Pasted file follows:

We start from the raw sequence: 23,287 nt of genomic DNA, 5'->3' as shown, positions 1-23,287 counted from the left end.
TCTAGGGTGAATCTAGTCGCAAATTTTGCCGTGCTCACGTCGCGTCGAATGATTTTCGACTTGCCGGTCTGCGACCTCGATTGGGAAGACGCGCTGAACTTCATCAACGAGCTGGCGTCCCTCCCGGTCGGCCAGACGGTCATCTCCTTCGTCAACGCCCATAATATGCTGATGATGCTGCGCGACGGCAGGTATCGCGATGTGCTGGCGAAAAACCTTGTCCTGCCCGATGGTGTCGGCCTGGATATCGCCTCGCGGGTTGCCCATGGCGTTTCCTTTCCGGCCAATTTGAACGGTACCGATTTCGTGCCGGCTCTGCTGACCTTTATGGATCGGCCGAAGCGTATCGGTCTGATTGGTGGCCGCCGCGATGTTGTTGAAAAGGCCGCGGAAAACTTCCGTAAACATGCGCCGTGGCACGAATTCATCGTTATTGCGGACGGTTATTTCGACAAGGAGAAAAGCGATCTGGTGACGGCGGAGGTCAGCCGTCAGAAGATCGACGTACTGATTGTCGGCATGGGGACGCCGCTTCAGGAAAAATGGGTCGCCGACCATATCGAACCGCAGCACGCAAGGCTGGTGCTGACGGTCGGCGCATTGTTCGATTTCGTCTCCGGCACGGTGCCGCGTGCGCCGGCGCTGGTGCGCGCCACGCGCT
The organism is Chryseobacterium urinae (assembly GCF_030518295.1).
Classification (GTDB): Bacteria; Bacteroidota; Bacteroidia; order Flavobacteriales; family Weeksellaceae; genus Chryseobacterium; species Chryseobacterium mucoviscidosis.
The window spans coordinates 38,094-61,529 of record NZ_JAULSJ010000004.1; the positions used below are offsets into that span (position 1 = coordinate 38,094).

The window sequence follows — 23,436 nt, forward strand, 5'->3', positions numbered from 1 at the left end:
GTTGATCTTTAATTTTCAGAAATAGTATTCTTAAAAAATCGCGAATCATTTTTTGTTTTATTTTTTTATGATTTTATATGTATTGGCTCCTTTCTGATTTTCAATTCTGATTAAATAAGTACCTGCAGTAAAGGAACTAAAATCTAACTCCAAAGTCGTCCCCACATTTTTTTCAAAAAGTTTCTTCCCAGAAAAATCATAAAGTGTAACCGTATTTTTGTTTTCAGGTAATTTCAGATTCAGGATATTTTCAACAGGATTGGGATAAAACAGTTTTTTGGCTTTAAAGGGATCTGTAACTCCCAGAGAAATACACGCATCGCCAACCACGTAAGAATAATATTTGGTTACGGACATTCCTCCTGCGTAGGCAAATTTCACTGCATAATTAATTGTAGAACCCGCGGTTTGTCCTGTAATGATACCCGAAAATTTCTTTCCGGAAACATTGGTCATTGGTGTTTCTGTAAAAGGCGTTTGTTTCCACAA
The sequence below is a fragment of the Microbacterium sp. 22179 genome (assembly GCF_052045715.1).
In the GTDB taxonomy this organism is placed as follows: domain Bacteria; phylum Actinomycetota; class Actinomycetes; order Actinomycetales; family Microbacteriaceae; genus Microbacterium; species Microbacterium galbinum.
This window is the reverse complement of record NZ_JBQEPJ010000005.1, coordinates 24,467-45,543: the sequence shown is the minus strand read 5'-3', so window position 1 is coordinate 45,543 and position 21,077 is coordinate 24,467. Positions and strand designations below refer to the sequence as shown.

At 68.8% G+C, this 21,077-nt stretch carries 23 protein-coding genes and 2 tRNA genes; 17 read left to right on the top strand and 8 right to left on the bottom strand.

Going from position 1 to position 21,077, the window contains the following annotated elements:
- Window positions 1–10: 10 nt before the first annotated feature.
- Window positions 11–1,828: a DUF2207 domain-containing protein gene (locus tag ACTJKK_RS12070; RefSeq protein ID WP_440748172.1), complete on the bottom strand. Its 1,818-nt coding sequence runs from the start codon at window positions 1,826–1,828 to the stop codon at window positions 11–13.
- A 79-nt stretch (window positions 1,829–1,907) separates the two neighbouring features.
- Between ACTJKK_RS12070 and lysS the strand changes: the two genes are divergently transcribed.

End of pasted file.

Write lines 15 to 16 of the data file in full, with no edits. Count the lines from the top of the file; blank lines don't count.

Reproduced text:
- A 79-nt stretch (window positions 1,829–1,907) separates the two neighbouring features.
- Between ACTJKK_RS12070 and lysS the strand changes: the two genes are divergently transcribed.